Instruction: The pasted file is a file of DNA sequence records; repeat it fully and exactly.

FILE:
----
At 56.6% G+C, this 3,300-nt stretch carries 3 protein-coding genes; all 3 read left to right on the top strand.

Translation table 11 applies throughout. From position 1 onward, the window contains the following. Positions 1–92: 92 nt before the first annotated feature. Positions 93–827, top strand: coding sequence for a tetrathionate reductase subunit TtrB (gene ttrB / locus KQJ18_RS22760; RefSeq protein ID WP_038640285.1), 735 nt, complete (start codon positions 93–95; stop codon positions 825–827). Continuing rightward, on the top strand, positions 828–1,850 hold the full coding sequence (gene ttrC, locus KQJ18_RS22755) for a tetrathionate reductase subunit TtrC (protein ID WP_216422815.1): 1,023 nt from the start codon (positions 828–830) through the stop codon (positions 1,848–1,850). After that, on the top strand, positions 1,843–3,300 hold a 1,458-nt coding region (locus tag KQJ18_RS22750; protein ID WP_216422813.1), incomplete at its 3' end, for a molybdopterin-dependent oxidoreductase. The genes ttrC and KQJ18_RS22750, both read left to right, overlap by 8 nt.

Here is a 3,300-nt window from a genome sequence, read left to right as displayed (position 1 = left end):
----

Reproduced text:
At 56.6% G+C, this 3,300-nt stretch carries 3 protein-coding genes; all 3 read left to right on the top strand.

Translation table 11 applies throughout. From position 1 onward, the window contains the following. Positions 1–92: 92 nt before the first annotated feature. Positions 93–827, top strand: coding sequence for a tetrathionate reductase subunit TtrB (gene ttrB / locus KQJ18_RS22760; RefSeq protein ID WP_038640285.1), 735 nt, complete (start codon positions 93–95; stop codon positions 825–827). Continuing rightward, on the top strand, positions 828–1,850 hold the full coding sequence (gene ttrC, locus KQJ18_RS22755) for a tetrathionate reductase subunit TtrC (protein ID WP_216422815.1): 1,023 nt from the start codon (positions 828–830) through the stop codon (positions 1,848–1,850). After that, on the top strand, positions 1,843–3,300 hold a 1,458-nt coding region (locus tag KQJ18_RS22750; protein ID WP_216422813.1), incomplete at its 3' end, for a molybdopterin-dependent oxidoreductase. The genes ttrC and KQJ18_RS22750, both read left to right, overlap by 8 nt.

Here is a 3,300-nt window from a genome sequence, read left to right as displayed (position 1 = left end):